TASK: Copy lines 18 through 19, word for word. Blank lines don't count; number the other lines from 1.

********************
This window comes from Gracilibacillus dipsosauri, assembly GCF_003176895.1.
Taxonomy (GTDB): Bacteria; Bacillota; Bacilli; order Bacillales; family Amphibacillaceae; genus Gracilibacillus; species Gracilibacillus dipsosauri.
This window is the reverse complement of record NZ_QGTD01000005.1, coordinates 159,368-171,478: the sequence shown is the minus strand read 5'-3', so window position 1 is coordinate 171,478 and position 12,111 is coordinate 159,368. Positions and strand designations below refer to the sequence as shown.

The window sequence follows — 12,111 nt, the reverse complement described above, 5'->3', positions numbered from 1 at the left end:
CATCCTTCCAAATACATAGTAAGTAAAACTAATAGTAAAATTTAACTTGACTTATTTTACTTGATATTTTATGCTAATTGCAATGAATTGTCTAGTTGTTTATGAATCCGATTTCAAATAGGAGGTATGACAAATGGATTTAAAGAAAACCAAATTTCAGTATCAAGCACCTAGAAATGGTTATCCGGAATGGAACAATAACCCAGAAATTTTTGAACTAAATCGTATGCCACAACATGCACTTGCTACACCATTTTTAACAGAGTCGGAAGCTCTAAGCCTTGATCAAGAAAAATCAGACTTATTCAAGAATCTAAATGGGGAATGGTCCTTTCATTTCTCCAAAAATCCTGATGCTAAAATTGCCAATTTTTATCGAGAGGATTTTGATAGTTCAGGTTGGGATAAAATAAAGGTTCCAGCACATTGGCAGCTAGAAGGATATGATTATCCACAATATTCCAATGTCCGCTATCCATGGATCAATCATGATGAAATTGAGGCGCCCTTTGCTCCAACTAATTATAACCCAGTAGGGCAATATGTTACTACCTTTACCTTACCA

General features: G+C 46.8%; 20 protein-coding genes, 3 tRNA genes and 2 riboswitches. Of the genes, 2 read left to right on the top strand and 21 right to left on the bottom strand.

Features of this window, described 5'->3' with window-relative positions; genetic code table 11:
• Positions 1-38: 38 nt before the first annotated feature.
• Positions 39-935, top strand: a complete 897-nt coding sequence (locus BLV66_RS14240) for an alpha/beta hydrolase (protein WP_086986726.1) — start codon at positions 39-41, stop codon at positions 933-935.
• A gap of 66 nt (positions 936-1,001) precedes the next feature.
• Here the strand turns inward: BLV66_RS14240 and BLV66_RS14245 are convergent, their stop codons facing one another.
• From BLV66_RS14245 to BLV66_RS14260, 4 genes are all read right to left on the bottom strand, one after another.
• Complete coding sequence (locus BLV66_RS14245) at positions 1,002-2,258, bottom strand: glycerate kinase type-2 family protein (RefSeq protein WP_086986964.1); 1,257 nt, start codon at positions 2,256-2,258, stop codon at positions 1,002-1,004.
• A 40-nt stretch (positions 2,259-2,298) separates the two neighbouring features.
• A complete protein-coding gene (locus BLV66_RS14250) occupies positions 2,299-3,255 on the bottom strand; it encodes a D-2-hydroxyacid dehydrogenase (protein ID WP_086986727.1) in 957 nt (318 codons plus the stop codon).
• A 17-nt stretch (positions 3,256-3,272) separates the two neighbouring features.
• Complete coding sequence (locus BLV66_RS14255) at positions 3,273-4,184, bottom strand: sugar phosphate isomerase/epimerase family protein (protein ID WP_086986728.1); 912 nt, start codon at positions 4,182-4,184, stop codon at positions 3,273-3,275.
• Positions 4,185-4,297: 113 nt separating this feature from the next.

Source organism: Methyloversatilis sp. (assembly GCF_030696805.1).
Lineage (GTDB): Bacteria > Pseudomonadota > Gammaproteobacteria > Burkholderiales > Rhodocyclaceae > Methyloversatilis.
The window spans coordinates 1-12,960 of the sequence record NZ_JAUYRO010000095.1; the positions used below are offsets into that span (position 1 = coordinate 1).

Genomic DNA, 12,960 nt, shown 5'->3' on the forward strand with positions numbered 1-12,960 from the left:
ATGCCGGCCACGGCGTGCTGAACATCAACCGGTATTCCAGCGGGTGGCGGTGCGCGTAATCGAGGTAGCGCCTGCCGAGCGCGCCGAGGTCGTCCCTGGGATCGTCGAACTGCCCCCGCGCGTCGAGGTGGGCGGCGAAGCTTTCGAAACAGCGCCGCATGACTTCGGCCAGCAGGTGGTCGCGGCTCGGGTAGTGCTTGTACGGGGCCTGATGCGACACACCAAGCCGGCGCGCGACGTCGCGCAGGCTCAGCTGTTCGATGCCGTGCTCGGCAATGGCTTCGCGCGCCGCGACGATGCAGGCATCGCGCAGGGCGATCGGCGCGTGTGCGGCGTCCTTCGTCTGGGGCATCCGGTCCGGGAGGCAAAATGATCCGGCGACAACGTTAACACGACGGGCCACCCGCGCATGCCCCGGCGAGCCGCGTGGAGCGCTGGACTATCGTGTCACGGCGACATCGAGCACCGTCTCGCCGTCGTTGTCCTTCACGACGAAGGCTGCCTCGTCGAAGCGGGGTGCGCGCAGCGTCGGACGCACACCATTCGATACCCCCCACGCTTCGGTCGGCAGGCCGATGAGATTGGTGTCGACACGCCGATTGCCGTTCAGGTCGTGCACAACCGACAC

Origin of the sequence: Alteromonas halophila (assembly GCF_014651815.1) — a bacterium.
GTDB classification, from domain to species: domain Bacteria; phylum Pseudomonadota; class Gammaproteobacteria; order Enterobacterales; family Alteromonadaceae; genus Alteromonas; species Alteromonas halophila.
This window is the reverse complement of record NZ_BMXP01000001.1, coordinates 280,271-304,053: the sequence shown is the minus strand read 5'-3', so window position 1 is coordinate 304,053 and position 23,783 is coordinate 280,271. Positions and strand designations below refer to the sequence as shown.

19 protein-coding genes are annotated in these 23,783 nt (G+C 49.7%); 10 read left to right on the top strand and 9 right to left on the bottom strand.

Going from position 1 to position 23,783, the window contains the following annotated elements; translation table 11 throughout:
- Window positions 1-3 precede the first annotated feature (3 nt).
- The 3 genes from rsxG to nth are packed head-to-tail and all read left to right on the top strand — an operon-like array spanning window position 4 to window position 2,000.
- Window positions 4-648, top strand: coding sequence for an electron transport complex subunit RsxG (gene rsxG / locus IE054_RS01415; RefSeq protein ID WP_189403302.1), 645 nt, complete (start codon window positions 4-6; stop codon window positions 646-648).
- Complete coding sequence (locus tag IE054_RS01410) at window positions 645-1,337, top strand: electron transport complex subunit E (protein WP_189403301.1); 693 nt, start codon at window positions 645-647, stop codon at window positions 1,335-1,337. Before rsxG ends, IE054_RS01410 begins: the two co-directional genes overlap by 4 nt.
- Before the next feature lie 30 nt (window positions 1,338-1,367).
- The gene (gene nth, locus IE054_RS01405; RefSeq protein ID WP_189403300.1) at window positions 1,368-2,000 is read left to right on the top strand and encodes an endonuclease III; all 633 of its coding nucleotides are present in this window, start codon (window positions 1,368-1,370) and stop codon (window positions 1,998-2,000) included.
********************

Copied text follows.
• Positions 4,185-4,297: 113 nt separating this feature from the next.

Source organism: Methyloversatilis sp. (assembly GCF_030696805.1).